Transgender footballer, Mouncey, who was not allowed to enter the AFLW draft in 2017, said the debate was misguided and driven by misinformation.

She claimed trans women don’t have an advantage as they lose a significant amount of strength when they transition from male to female.

Ms McKeon (pictured) told a seminar it was unlikely she would ever personally encounter the issue

Ms McKeon (pictured) told a seminar it was unlikely she would ever personally encounter the issue

Rules for transgender inclusion differ between sports and levels – from grassroots to professional. Some sporting associations might measure testosterone others may judge solely by gender identity when deciding who can compete.

Sporting associations around the world often follow the guidelines used by the International Olympic Committee which until now focused on testosterone levels. 

Policy making for sporting federations has this year, been complicated by the IOC’s newest set of guidelines. 

The committee scrapped the clear but much-criticised, previous rules for competing transgender athletes – instead shifting much of the regulatory onus to individual sporting bodies governing the Olympic events. The IOC advised federations to draft policies with the demands and science of their individual codes in consideration.

Ms Groves (pictured) says people should know the rules that they are debating before entering the discussion

Ms Groves (pictured) says people should know the rules that they are debating before entering the discussion

Transgender weightlifter Laurel Hubbard’s participation – representing New Zealand – meant the guidelines faced heavy scrutiny, even though she failed to place in the competition. 

New trans-inclusion framework was rolled out after the Winter Olympics in Beijing, reversing the previous guidelines and left the establishment of transgender-participation guidelines on each of the individual Olympic sports. 

The IOC advises all sports to consider transgender inclusion case-by-case with consideration to the unique characteristics of each sport.

Groves sparked a sweeping set of changes to Swimming Australia’s codes and rules after her withdrawal from selection trials for last year’s Tokyo Games, citing ‘misogynistic perverts in sport’ in a social media post.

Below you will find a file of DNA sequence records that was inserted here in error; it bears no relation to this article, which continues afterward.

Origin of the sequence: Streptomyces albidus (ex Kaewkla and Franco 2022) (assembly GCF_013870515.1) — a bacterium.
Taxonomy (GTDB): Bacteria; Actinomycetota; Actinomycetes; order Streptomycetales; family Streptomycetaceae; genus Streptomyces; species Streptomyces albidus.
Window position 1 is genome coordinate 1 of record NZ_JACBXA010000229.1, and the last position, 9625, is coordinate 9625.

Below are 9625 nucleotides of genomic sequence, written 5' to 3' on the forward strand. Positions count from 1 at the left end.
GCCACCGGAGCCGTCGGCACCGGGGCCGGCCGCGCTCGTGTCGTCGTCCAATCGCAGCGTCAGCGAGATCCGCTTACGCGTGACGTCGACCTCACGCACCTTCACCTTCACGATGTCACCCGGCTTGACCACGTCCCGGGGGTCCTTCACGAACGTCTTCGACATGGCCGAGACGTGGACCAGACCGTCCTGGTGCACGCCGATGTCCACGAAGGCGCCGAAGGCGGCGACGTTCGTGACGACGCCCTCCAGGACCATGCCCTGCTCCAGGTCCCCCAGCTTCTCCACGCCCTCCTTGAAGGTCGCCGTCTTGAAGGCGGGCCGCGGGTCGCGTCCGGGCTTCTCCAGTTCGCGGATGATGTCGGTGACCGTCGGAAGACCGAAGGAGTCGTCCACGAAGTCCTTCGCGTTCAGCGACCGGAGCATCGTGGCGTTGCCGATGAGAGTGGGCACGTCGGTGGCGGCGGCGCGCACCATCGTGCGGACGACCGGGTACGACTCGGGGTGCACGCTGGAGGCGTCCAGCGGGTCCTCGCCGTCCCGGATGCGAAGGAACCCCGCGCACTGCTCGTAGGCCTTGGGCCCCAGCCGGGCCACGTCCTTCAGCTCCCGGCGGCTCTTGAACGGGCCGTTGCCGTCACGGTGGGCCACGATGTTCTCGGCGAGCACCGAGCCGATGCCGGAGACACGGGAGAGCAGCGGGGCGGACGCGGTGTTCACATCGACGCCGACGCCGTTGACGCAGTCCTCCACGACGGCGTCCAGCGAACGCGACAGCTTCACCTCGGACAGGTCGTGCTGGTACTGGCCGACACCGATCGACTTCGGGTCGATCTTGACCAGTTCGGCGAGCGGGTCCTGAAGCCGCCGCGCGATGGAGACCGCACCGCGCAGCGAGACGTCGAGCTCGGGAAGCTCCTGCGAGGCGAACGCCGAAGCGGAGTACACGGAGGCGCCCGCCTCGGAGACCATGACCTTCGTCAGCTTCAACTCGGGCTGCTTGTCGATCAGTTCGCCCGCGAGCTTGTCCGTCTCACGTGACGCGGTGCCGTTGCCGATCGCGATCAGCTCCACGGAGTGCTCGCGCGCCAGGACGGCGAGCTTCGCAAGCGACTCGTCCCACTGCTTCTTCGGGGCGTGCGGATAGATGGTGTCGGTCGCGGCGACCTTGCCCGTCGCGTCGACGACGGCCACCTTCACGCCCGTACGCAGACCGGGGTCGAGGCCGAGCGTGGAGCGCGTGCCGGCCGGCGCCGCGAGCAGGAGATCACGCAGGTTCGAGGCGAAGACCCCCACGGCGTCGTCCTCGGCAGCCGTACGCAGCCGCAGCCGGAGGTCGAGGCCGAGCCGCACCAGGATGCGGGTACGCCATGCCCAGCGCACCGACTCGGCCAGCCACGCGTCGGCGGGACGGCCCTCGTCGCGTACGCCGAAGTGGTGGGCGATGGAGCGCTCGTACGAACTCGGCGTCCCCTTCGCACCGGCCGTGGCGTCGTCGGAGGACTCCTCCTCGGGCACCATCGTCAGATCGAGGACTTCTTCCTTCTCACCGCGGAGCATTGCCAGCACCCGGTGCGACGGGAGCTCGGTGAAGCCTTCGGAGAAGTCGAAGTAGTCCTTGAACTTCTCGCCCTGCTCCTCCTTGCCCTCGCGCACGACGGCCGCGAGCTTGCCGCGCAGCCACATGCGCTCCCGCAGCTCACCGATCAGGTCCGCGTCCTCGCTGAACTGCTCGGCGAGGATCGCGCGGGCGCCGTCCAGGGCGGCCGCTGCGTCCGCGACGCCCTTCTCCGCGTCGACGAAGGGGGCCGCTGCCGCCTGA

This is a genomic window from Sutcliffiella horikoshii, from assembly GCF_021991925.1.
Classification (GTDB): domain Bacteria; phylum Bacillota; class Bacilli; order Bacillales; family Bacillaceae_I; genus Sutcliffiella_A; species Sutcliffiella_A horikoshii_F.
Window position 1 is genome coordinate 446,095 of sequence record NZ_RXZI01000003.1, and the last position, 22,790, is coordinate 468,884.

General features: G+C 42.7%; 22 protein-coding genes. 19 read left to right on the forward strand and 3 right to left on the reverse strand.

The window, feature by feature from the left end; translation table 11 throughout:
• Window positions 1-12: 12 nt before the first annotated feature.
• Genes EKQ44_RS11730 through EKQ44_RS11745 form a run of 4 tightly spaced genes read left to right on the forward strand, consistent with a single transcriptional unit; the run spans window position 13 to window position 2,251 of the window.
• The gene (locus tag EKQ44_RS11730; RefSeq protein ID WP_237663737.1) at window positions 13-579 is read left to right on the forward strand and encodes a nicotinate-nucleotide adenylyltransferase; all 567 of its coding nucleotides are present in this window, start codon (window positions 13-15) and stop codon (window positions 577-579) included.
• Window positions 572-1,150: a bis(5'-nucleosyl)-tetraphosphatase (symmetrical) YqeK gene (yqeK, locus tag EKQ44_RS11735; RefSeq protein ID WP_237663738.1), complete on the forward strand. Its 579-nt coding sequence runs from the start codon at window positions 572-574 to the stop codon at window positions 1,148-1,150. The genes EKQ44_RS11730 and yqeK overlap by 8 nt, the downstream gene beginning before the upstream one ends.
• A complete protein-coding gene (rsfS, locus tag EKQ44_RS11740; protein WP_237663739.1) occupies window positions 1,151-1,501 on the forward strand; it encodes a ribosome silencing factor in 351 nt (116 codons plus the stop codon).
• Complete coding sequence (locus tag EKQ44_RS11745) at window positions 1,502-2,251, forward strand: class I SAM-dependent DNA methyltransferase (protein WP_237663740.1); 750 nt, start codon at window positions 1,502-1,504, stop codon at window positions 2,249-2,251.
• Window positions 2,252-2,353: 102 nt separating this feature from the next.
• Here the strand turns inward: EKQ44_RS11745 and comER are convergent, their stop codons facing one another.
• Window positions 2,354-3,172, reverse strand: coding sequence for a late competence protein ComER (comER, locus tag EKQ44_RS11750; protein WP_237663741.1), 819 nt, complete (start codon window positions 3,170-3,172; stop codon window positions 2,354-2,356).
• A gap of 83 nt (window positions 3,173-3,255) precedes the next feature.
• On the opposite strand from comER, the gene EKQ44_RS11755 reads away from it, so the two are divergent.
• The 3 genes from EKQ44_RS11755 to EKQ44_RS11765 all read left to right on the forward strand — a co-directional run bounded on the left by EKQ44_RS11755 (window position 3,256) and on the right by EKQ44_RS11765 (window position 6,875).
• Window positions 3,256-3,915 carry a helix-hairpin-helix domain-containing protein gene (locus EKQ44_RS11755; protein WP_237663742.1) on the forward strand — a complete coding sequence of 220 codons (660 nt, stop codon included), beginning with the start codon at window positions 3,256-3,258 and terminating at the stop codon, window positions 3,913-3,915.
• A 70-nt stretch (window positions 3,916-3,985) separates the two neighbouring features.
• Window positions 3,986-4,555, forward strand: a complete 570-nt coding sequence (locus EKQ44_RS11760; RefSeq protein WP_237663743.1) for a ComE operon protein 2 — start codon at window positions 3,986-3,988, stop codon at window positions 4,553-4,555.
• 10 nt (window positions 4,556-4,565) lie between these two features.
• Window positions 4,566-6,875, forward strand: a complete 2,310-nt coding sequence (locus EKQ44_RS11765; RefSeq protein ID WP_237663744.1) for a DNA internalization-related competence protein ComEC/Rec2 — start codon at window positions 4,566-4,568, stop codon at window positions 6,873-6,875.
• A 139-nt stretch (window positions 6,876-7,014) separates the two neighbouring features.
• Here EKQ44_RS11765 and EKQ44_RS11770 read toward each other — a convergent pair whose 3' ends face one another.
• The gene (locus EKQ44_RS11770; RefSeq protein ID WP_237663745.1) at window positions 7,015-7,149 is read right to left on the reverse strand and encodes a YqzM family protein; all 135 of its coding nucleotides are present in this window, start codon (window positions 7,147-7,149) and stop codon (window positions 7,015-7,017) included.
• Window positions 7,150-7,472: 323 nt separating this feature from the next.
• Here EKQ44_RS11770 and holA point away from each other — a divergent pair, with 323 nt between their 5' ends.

The scathing report that followed made 46 wide-ranging recommendations including banning skin fold tests and introducing quotas for female coaches.

The report also included a recommendation to prioritise behavioural standards over a coach’s performance standards, placing athlete welfare as the primary driver of coach selection. 

Swimming Australia received a scathing report of over 40 recommendations after Ms Groves (pictured) withdrew from selection trials for the Tokyo Games citing a misogynist culture.

Swimming Australia received a scathing report of over 40 recommendations after Ms Groves (pictured) withdrew from selection trials for the Tokyo Games citing a misogynist culture.

Last year, Groves alleged she was abused by someone who she said was still involved in the sport.

The debate surrounding the inclusion of transgender people in, particularly women’s, sport has been particularly prominent after coalition Senator Claire Chandler tabled a private members bill proposing to allow all sporting clubs to exclude trans women from women’s sports. 

The bill has been publicly supported by both the prime minister and divisive coalition candidate Katherine Deves, Scott Morrison’s captain’s pick to campaign for the seat of Warringah.

Ms Deves is campaigning to remove transgender women from sport but has so far had to apologise for statements and unearthed social media posts where she said trans children were ‘surgically mutilated’.

Captain's pick Katherine Deves (pictured) has faced an onslaught of criticism for previous comments about transgender people, likening them to Nazi's, as Scott Morrison backs her for the seat of Warringah

Captain’s pick Katherine Deves (pictured) has faced an onslaught of criticism for previous comments about transgender people, likening them to Nazi’s, as Scott Morrison backs her for the seat of Warringah

The original bill has been criticised for its broad-brush effects on transgender people wanting to participate in sport for social, health and wellbeing reasons, but many are grateful it has brought the debate to the limelight.

Swimming Australia will discuss the topic at a board meeting in May, with SA President Tracy Stockwell saying they will consider both ‘inclusive and fair policies’.

‘It’s complicated, it’s emotional, it’s divisive, depending on people’s views,’ she said at Wednesday’s announcement that Australia and the US would conduct a ‘duel in the pool’ meet in Sydney in August.

‘I respect everyone’s opportunity to have their view on it so we will be liaising and have spoken to FINA (the International Swimming Federation, recognised by the IOC) about doing more research and coming up with an international policy.

‘I think that’s the important thing, we want to be inclusive, but we also want to be fair. And the big question is, how do we do that?’ Ms Stockwell said.